Chamomile tea is one of the most popular teas on the planet, with over a million cups consumed worldwide every day – usually at bedtime. While it’s not likely to give coffee or any of the black teas a run for their money in the best-selling category anytime soon, its popularity isn’t very likely to fade either!
This power-packed superflower has been used in traditional medicine through the world to cure a myriad of conditions from acute and chronic anxiety, toothaches and gingivitis, stomach and digestive upset, and more. Now, science has caught up with this age-old remedy and began to do further testing to find out what other remedies and health benefits the flower can offer.
Loosely translated, “chamomile” stands for “ground flower” in Greek. It can be consumed either by making a delicious and soothing tea from the dried stems and petals, or by consuming a concentrate containing the purest form of the nutrient-packed essential oil it contains.
Main Active Ingredients
The essential oil in chamomile is made up of a number of stabilizing and revitalizing nutrients:
• First, the terpene “bisabolol” is an effective anti-inflammatory, anti-irritant, and anti-microbial – essentially it reduces inflammation, doesn’t cause irritation of any kind and helps to disinfect whatever it comes in contact with. German chamomile is thought to be the only noteworthy natural source of this compound.
• Chamomile contains four known flavonoids (apigenin, quercetin, patuletin and luteolin). Flavonoids are a touchy subject when it comes to health benefits. Mostly because many companies use the term to hype up their products and tote them as the cure for every known ailment under the sun. Several studies have shown them to be a powerful antioxidant and anti-inflammatory.
• Chamazulene has shown itself to be an effective anti-inflammatory, and chamomile is one of only three plants that contain it.
• Farnesene is the last ingredient, which has no known health benefits, but is responsible for the apple smell given off by the plant.
• Coumarin helps to naturally thin blood, much in the same way prescription blood thinners do.
The 2 Types of Homeopathic Camomile
The chamomile flower grows wherever temperate (ie., longer, warm summers) conditions exist. There are many genus of the flower to be found, but the following two are considered to have the most potent homeopathic benefits to health.
1. German chamomile (Matricaria recutita):
The German chamomile flower is mainly found growing naturally in the wild and prefers sandy, moist soil. Despite the name, it’s found all over Europe and has also been introduced to certain areas of American and Australia too. It has an “apple-like” scent and looks very much like a daisy flower. This is thought to be the most potent of the 2 homeopathic varieties, and is typically more expensive to buy because it has to be scavenged for in the wild or grown in fields using very specific soil conditions.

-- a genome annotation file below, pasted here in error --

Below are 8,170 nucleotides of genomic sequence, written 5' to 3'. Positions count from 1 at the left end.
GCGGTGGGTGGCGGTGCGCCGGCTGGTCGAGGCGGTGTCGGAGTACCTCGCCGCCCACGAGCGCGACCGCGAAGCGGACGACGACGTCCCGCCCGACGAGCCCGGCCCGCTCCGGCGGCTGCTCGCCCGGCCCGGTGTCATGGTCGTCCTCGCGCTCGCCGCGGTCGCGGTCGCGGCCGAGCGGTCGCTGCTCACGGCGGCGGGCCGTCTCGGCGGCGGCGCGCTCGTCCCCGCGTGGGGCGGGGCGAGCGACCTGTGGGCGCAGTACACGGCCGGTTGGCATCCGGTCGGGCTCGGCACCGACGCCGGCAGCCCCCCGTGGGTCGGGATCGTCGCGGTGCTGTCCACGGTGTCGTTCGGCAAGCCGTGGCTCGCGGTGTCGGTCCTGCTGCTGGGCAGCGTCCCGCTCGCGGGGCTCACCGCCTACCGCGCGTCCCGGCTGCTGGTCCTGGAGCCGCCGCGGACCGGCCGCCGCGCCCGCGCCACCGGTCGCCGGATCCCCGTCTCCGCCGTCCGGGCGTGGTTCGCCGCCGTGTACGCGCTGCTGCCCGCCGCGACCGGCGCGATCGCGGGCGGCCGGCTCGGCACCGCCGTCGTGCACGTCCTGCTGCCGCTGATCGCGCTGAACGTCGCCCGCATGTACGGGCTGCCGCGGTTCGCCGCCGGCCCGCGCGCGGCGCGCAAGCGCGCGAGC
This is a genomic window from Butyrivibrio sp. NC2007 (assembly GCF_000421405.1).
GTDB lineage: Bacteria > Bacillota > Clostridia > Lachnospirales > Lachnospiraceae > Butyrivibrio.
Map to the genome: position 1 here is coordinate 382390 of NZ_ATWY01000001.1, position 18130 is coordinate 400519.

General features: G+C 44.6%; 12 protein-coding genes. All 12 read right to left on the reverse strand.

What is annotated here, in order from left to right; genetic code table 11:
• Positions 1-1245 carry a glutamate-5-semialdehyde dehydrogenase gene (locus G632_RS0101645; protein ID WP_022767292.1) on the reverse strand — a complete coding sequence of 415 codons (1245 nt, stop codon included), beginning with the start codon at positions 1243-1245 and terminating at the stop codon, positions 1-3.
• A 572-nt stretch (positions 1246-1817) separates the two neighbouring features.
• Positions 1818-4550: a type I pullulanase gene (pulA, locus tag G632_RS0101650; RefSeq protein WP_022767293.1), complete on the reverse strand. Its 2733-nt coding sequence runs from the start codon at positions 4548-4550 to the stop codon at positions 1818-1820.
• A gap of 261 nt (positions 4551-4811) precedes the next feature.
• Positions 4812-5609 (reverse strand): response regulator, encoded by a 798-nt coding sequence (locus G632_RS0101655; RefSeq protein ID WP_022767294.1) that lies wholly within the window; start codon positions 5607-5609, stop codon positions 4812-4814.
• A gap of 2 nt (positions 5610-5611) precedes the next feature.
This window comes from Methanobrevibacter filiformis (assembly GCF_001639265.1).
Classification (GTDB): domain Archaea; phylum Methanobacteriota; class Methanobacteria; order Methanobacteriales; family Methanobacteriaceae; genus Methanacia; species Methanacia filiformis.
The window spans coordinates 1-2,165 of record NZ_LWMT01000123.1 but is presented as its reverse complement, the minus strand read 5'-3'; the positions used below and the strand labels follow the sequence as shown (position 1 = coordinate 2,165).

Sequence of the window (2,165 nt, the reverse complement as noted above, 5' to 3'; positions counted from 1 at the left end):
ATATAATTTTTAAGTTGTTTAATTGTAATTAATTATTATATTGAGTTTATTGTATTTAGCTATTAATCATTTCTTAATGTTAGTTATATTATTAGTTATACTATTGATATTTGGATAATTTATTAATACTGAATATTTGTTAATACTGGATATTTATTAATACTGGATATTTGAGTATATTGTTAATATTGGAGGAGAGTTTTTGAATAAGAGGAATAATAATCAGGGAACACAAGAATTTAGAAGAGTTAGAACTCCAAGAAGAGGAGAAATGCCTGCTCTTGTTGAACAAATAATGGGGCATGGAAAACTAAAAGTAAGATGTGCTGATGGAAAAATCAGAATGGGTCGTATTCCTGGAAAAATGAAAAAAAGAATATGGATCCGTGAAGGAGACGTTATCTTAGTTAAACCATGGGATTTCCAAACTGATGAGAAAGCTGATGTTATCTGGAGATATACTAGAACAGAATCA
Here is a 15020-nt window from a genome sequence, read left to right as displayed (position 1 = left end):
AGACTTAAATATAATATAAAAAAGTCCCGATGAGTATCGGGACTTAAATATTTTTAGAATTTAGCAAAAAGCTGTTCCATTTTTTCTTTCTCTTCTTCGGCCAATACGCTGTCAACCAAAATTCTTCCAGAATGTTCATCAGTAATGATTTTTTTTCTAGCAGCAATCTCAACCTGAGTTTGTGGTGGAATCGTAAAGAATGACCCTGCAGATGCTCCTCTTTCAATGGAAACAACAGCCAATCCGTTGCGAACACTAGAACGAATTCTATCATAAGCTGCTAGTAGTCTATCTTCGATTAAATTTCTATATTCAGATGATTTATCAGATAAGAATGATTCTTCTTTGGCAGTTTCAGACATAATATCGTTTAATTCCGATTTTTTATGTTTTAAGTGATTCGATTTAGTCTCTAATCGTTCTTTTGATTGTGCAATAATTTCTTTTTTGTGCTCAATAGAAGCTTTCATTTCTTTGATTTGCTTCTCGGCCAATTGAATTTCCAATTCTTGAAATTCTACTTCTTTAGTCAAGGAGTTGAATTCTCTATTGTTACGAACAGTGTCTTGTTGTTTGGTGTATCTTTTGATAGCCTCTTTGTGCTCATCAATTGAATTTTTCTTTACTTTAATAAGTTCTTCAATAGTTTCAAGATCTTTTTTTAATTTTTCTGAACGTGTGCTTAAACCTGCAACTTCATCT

2. Roman/English chamomile (Chamaemelum nobile):
This variety of the flower is much easier to find than the German variety, as it’s found both in the wild and growing naturally around people’s homes and is also a quite popular flower to be grown in gardens. This is the type of chamomile you’ll likely find in most chamomile tea blends and is also used quite regularly in extract supplements too.
Top 5 Chamomile Supplements
|Brand||Nature’s Way||Hyland’s Homeopathic||Now Foods||Frontier||Sierra|
|Overall Rating||5 / 5||5 / 5||4.5 / 5||4.5 / 5||3.0 / 5|
|Serving Size||1 Capsule||1 Tablet||1 Drop||2 tsp||2 tsp|
|Effectiveness||5 / 5||5 / 5||3.0 / 5||4.0 / 5||3.0 / 5|
|Quality||5 / 5||5 / 5||5 / 5||5 / 5||3.0 / 5|
|Taste||5 / 5||5 / 5||–||5 / 5||4.0 / 5|
|Digestibility||5 / 5||5 / 5||3.0 / 5||4.0 / 5||3.0 / 5|
1.Improved Quality Sleep:
The sedative effects of chamomile are perhaps, the most well-known of all the flower’s benefits. It’s believed to be because of the flavanoid, apigenin, binding to the benzodiazepine receptors in the brain and causing a deep state of relaxation. Prescription relaxants like Valium create a calming effect in the brain and body by way of the same process, though they’re more powerful than chamomile of course.(1)
2.Natural Blood Thinner:
Heart attack and stroke patients take low dose Aspirin every day because of its high concentrations of coumarins. Chamomile is also very rich is coumarins which help to prevent clotting in the blood (make sure to read “Potential Drug Interactions” further down the page).(2)
Aside from the blood thinning coumarins in chamomile, the anti-inflammatory terpine bisabolol, along with chamazulene (found only in German chamomile), and healthy doses of flavonoids all help to prevent oxidation and inflammation inside our arteries. Oxidation and inflammation are two key factors in the development of high blood pressure and heart disease. Flavonoids have been shown to significantly reduce the risk of heart disease when consumed regularly (source).
Chamomile tea was used to ease the pain and discomfort of teething and colic symptoms in babies long before the lab-made varieties you’ll find on the shelf of your local drug store were. It’s very effective too, especially when used in concentrated form such as the homeopathic “Hyland’s Chamomilla” suggested further down the page.